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2.5-7.5V Adjustable Step-down Voltage Regulator D36V6ALV
This compact (0.4″ × 0.6″) switching step-down (or buck) voltage regulator takes input voltages between 4 V and 50 V and efficiently reduces them to a lower, user-adjustable voltage set by an on-board trimmer potentiometer. It has an output voltage range of 2.5 V to 7.5 V and a maximum output current of 600 mA. It has a very low dropout, so it can be used with input voltages that are within a few hundred millivolts of its output. The pins have a 0.1″ spacing, making this board compatible with standard solderless breadboards and perfboards.
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The D36V6x family of buck (step-down) voltage regulators generates lower output voltages from input voltages as high as 50 V. They are switching regulators (also called switched-mode power supplies (SMPS) or DC-to-DC converters), which makes them much more efficient than linear voltage regulators, especially when the difference between the input and output voltage is large. This family includes seven versions with fixed output voltages ranging from 3.3 V to 15 V and two adjustable versions that can be set using a trimmer potentiometer:
- D36V6F3: Fixed 3.3V output
- D36V6F5: Fixed 5V output
- D36V6F6: Fixed 6V output
- D36V6F7: Fixed 7.5V output
- D36V6F9: Fixed 9V output
- D36V6F12: Fixed 12V output
- D36V6F15: Fixed 15V output
- D36V6ALV: Adustable 2.5 – 7.5 V output
- D36V6AHV: Adustable 4 – 25 V output
The regulators feature short-circuit/over-current protection, and thermal shutdown helps prevent damage from overheating. The boards do not have reverse-voltage protection.
Details for item #3798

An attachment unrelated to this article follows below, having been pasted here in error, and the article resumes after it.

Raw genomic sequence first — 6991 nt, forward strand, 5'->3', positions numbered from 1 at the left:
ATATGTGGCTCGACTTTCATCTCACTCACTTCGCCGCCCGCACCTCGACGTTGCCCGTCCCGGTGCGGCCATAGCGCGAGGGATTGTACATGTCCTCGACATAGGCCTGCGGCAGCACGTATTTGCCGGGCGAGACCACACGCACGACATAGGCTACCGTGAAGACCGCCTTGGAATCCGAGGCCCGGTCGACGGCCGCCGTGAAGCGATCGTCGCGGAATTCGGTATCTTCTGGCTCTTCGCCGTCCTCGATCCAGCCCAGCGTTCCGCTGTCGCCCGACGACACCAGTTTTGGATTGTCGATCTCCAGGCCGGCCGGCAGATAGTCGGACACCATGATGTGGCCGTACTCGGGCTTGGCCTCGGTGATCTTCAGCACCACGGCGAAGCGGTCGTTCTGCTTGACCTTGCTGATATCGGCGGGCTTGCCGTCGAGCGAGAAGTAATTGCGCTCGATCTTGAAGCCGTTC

- Input voltage: 4 V to 50 V (input must exceed the output by the dropout voltage; see the dropout voltage section for details)
- Output voltage: adjustable from 2.5 V to 7.5 V by on-board trimmer potentiometer
- Maximum output current: 600 mA (see the maximum continuous output current graph below)
- Fixed 2.1 MHz switching frequency
- High-voltage enable input can put the board into a low-power state where it draws less than 2 μA (typical)
- Low quiescent current: < 2 mA (see the quiescent current graph below)
- Over-current and short-circuit protection, over-temperature shutoff
- Small size: 0.6″ × 0.4″ × 0.15″ (15 mm × 10 mm × 4 mm)
- Weight: 0.6 g
This regulator has four connections: shutdown (SHDN), input voltage (VIN), ground (GND), and output voltage (VOUT).
The SHDN pin can be driven low (under 1.25 V) to turn off the output and put the board into a low-power state (< 2 μA typical). The regulator is enabled by default, and this input can be left disconnected if you do not need this feature.
The input voltage, VIN, powers the regulator and should be between 4 V and 50 V. If the input voltage gets too close to the output voltage, the output will start to drop, so you should ensure that VIN exceeds VOUT by at least the dropout voltage, which varies with the output voltage and the load (see below for graphs of the dropout voltage as a function of the load). Additionally, please be wary of destructive LC spikes (see below for more information).